Unemployment insurance has a significant impact on how people''s wages change over time, according to research by Professors Paul Bingley, Lorenzo Cappellari and Niels Westergård-Nielsen. Their analysis of data covering the whole male Danish labour force reveals that there is a marked difference in the wage careers of workers who have joined voluntary insurance schemes compared with those of the uninsured.
Their findings, published in the May 2013 issue of the Economic Journal, suggest that unemployment insurance may reduce workers'' effort and the ''learning-by-doing'' that drives wage growth. The implication is that when workers are insured against unemployment, firms'' wage policies should be flexible and performance-related to counter the disincentive effects of the insurance.
Unemployment insurance and unemployment benefits are generally recognised as key policy complements of reduced employment protection. The Danish ''flexicurity'' system is one of the main examples of such philosophy: firms are free to hire and fire, but an extended social safety net eliminates the risk of poverty and preserves social cohesion. Flexicurity has been advocated in such countries as Italy and Spain as a way of reducing income insecurity and welfare losses associated with labour market reforms.
One peculiarity of the Danish system is that membership of an unemployment insurance is open for anyone to join while in work. Membership is voluntary and organised by trade unions into different funds along occupation and industry lines. The study makes use of changes in individual unemployment insurance membership over time to identify the effects of unemployment insurance on wages.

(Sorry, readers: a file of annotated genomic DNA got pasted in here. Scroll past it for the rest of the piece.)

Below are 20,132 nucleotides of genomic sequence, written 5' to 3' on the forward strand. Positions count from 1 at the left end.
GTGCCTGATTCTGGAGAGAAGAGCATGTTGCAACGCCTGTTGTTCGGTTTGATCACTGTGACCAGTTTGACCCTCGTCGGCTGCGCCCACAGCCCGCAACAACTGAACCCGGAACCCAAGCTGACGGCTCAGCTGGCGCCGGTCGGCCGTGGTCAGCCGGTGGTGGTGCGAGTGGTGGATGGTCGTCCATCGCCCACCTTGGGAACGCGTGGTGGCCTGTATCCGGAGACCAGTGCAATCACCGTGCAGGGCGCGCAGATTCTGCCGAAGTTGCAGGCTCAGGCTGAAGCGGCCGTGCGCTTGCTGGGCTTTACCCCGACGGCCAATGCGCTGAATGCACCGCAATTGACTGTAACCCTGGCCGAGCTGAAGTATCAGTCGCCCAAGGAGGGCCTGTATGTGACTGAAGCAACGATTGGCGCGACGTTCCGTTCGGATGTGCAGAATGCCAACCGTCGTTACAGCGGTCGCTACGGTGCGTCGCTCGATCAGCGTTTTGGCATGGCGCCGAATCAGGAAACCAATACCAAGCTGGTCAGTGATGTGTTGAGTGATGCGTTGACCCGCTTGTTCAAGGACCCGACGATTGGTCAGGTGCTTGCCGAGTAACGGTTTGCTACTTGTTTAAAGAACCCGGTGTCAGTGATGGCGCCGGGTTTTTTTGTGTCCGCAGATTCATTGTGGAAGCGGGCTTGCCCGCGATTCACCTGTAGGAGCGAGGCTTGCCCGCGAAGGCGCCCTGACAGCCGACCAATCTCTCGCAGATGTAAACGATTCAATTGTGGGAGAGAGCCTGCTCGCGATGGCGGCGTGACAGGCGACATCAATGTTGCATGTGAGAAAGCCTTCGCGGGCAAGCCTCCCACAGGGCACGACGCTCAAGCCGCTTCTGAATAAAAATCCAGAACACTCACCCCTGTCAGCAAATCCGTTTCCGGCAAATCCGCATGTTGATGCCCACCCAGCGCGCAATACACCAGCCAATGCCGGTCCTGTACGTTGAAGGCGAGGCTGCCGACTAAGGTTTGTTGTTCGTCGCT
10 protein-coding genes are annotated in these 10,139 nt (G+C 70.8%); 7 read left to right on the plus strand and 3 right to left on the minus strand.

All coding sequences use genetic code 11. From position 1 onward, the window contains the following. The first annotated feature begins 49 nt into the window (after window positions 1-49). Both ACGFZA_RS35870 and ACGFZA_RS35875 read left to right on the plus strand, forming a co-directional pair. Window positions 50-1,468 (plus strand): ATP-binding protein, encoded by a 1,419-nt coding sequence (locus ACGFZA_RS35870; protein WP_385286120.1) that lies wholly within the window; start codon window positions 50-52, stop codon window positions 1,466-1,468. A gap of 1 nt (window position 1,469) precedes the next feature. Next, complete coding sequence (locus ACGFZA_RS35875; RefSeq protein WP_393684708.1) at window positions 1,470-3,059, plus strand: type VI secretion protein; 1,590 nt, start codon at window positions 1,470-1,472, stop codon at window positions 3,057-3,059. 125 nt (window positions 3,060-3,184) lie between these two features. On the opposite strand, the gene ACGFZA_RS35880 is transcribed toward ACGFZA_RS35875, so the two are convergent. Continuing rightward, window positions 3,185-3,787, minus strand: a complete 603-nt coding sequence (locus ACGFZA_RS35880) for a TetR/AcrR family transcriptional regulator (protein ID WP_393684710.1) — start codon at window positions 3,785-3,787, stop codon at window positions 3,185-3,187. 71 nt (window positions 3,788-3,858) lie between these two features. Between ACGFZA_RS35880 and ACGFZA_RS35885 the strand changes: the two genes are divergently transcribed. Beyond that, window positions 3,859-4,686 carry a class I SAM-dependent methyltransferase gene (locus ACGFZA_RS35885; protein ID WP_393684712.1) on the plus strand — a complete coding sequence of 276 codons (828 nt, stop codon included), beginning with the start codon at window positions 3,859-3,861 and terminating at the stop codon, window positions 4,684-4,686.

The difference between the wages of the insured and the uninsured depends on two main factors. First, wage growth is more uniform among insured workers. This means that fast-growing wages grow faster when workers are not insured – by as much as half a percentage point per year relative to the average wage.
Second, the wage career of insured workers is more volatile compared with uninsured workers – that is, insured workers experience more random wage variability from one year to the next compared with uninsured workers. The study estimates the wages of insured workers to be 25% more volatile compared with their uninsured counterparts.
The researchers underline how these findings can be interpreted as symptoms of ''moral hazard'' entailed by unemployment insurance. By lowering the employee costs of being fired, unemployment insurance may reduce workers'' effort and the associated ''learning-by-doing''.
Learning is one of the main drivers of wage growth and the insured would thereby exhibit less wage growth over time. In the end, low effort may result in job loss (particularly in a country with no firing costs), increasing job instability and the volatility of income over time.
An extensive body of previous research indicates that unemployment insurance may reduce the job search efforts of people who are unemployed. This literature generally finds that unemployment benefits may increase unemployment durations. The new study complements this work by investigating for the first time the effects of unemployment insurance on individual wage dynamics.
''Unemployment Insurance, Wage Dynamics and Inequality over the Life Cycle'' by Paul Bingley, Lorenzo Cappellari and Niels Westergård-Nielsen is published in the May 2013 issue of the Economic Journal. Paul Bingley is at SFI – the Danish National Centre for Social Research. Lorenzo Cappellari is at the Università Cattolica Milano. Niels Westergård-Nielsen is at CCP, Aarhus University.
professor of economics at Catholic University of Milan